Spinning risk into gold

Issue 5 of 5: How healthy agencies handle risk and rein in scope creep

This is the final edition to our five-part newsletter series on how empowered PMs turn scope creep and risk into gold.

Issue 1: How healthy agencies handle risk and rein in scope creep
Issue 2: Is your agency reactive or proactive?
[Issue 3: How PMs spin risk into gold] (/newsletter/how-PMs-spin-risk-into-gold)
Issue 4: Yanking off scope creep's cloak of mystery
Issue 5: A note about the future (your PMs can see it)

These last few weeks we’ve talked about reactive versus proactive agency types, how great PMs recognize and handle risks and red flags, how scope creep is yet another opportunity to get realignment, and how you can empower your project managers to support the health of your business.

This week, we’re talking about the common trip wires PMs stumble on as they grow and how Louder Than Ten has trained juniors, mid-levels, and senior-level project leaders to be more strategic and proactive folks who can not only run smoother projects, but can design healthier project systems that smooth out your cashflow and make your revenue more predictable, too.

Here’s a secret: a good project leader is your crystal ball

Project managers should report on vital leading indicators that show you not only how your agency is doing, but how likely you are to have a healthy project portfolio, how many hires you’ll need this quarter, how much revenue is forecasted, how happy your teammates really are, and how many are eyeing the door. They are so close to all the moving people and project parts, the money that changes hands, the latest trends and project strategies, and the expectations your clients and team volley around—they are invaluable staff members.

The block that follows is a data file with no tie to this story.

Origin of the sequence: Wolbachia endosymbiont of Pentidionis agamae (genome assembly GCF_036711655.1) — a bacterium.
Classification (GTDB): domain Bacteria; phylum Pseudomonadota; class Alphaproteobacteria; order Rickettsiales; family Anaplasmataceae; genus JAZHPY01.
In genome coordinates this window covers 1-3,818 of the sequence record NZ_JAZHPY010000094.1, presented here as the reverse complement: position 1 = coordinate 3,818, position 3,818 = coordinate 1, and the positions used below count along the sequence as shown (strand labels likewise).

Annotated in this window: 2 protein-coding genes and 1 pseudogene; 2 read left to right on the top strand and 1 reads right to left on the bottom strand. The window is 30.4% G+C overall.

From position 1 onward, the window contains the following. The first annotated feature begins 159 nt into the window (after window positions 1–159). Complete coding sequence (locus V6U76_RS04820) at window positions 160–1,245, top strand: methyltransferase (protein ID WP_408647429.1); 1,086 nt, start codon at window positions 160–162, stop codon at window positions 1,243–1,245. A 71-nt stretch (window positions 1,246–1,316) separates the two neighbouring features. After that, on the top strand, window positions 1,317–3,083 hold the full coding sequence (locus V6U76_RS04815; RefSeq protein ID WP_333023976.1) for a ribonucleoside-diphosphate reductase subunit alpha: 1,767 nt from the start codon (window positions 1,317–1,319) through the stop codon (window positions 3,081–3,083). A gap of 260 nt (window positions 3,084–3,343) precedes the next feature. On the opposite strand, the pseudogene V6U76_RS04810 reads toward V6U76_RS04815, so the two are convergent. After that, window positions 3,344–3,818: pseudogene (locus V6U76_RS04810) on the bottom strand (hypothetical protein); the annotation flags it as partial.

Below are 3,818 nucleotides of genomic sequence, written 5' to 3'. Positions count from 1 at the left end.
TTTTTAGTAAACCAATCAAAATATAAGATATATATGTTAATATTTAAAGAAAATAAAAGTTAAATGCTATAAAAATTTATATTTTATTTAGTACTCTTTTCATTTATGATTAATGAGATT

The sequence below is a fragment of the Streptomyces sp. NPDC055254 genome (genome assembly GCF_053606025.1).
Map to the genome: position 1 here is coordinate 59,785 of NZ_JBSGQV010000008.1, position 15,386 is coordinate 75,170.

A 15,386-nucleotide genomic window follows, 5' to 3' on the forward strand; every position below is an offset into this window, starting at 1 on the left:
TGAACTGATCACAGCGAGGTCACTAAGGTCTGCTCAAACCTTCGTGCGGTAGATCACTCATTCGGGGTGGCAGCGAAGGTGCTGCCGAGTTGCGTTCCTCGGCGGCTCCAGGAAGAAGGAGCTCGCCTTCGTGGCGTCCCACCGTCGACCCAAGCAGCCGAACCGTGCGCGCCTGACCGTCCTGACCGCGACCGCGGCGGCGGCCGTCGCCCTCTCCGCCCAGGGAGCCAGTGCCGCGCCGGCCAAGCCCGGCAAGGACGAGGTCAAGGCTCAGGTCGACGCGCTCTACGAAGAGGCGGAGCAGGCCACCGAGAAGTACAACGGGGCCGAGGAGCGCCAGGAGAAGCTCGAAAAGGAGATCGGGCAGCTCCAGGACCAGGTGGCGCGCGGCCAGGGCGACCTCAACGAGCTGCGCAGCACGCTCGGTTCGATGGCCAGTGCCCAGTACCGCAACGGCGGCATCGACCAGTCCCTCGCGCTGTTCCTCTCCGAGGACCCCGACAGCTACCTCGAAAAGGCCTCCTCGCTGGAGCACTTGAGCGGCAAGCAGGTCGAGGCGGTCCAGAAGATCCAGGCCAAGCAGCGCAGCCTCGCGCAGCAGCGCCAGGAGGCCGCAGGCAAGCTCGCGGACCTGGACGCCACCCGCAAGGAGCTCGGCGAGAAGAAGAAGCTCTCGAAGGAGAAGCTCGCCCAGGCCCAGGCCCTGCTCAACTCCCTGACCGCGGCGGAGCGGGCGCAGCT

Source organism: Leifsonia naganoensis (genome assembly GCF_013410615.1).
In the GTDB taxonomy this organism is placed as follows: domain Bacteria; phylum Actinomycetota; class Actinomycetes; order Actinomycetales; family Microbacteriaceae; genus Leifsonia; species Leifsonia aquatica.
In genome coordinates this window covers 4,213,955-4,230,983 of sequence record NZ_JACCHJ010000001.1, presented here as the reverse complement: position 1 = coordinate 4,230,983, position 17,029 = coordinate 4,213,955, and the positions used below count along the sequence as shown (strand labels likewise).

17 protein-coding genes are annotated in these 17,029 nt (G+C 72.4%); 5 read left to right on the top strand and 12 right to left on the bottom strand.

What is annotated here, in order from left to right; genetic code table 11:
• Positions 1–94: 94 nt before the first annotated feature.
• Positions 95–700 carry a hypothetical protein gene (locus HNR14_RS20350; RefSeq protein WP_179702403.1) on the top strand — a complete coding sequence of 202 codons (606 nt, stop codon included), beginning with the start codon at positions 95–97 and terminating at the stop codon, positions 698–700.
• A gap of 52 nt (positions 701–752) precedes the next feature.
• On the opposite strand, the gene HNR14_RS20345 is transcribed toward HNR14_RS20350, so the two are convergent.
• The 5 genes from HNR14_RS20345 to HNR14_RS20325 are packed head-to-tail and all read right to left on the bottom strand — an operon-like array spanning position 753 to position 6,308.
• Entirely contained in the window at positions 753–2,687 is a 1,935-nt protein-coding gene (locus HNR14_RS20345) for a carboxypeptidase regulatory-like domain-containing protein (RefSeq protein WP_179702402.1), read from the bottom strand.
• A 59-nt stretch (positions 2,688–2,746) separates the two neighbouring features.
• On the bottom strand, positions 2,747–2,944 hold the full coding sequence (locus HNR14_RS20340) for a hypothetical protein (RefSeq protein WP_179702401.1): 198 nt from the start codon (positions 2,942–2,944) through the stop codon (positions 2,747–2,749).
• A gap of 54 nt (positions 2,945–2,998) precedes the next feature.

They help future-proof your company.

A warning left unheard is no warning at all

But here’s the thing. If your agency doesn’t operate from a place of empowerment and trust, you might tend to ignore these glorious PM early warning systems. You might misuse or abandon your project managers, giving them in-the-weeds tasks with impossible timelines when PMs hold the secret to helping your business thrive.

From our series, we know that:

  • Agencies that encourage PMs to see outside the golden triangle of scope, and, are more profitable and their teams are happier.
  • Nobody emerges from the womb with a natural knack for spotting risks, red flags, and scope creep—PMs learn in the trenches (painful) or through training (room to practice and play).
  • Risks, red flags, and scope creep aren’t scary, bad things—they’re inevitable and we can turn a scary outcome into a healthy one by having open conversations with our clients (especially those tough ones about money and expectations).
  • It’s not normal or sustainable for an agency to constantly be chasing projects and wondering if they’re going to be okay—it’s actually a sign that an agency is reactive (and probably flailing uncontrollably).
  • Running a proactive agency takes more upfront and ongoing work, but it’s the key to keeping your staff and clients happy.
  • Reactivity doesn’t have to be a death sentence—any reactive agency can become proactive. The most important decisions are to involve PMs in big-picture strategy, give them access to the books, and train them to interpret the levers and dials of your business functions.
  • Good PMs spot risks and red flags and try to prevent them. Great PMs use them to transform relationships—as well as your business.
  • Scope creep isn’t half as sneaky as its “bad boy” image—you can turn it into gold when you spot it, plan for it, and teach your team what to watch for.
  • Your lovable PMs are capable of showing projects who’s boss and impressing the hell out of your clients, managers, and teammates (they just need a little guidance and a whole lot of trust).

Your PMs may not know the trip wires

You might be wondering how your own PM folks are doing. Well, I commonly see PMs falling into a few major traps as they attempt to navigate their world. Most project leaders in digital tend to fall into this line of work (rather than go to school for it), so it’s no surprise that empathic, intuitive folks who are good communicators are often drawn to the role. But so are tactical thinkers and dogmatic ones. These are the common traps we help PMs navigate through in training. Do any of these hit?

Trap 1: Nice-at-all costs